Commonwealth v. Reynolds, 67 Mass.App.Ct. 215 (2006), review denied 447 Mass. 1112. Court correctly denied defendant's motion for required finding of not guilty of felony vehicular homicide where there was evidence on the essential element of intoxication that the defendant knew the consequences of taking the prescription drugs she consumed.

Web Sources

Drugs and Human Performance Fact Sheets. National Highway Traffic Safety Administration, 2004. Describes the effects of illegal and prescription drugs, including the drugs' effects on driving.

Print Sources

Trying OUI Cases in Massachusetts, MCLE, 2004 (w/supplements). Volume 1, Chapter 1: Trial Preparation, sections 1.6.5 - OUI of Prescription Drugs, and 1.6.6 - OUI of Alcohol and Prescription Drugs.

Medical-Legal Aspects of Drugs, 2nd ed. Lawyers & Judges Pub., 2007. Chapter 12: "Prosecuting Drugged Driving Cases" (p. 168 addresses prescription drugs); Chapter 16: "The Study of Drug Effects on Driving"

Massachusetts Practice v. 12 (Motor Vehicle Law and Practice, 4th ed.), ThomsonWest, 2008 with supplement. Section 28:36 - Operating under the influence of drugs or alcohol--M.G.L.A. c.90, s.24

Drug Liability

Select Cases

Cottam v. CVS Pharmacy, 436 Mass. 316 (2002): Court described the "learned intermediary doctrine" wherein a physician acts as a "learned intermediary" between the drug manufacturer or distributor and the consuming patient. As a result, a pharmacy has the duty only to fill the prescription correctly. Only a physician, not a pharmacy or a drug manufacturer, has a duty to warn a customer about a drug's side effects. A pharmacy which voluntarily assumes the duty to warn, however, such as by providing a list of a drug's side effects, must exercise reasonable care. In addition, a pharmacy may have a duty to warn if it has specific knowledge of increased danger to a particular customer such as filling two prescriptions which adversely interact with each other. See, for example, Brienze v. Casserly, 17 Mass.L.Rep. 214 (2003) : Court held that the CVS pharmacist had a duty to warn the plaintiff that taking Ciproflaxin and Theophylline together could potentially result in adverse effects.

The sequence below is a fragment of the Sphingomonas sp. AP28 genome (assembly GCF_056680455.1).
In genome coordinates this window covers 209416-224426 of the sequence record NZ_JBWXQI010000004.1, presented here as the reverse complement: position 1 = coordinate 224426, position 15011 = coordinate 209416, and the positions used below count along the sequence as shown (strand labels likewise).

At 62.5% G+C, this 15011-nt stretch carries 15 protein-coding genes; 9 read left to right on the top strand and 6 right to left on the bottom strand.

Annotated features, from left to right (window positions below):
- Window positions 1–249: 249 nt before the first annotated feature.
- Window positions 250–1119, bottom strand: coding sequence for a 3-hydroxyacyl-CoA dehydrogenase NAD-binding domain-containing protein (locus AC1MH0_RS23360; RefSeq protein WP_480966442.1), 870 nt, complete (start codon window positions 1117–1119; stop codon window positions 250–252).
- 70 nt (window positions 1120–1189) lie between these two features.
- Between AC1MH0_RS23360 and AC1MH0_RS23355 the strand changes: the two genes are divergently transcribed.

Daubert v. Merrell Dow Pharmaceuticals, 509 U.S. 579 (1993). Court set the standard for admitting expert scientific testimony in a federal trial. There was conflicting expert evidence offered as to whether the ingestion of the prescription antinausea drug, Bendectin, by a mother during her pregnancy caused the adverse effects of limb reduction birth defects suffered by her children.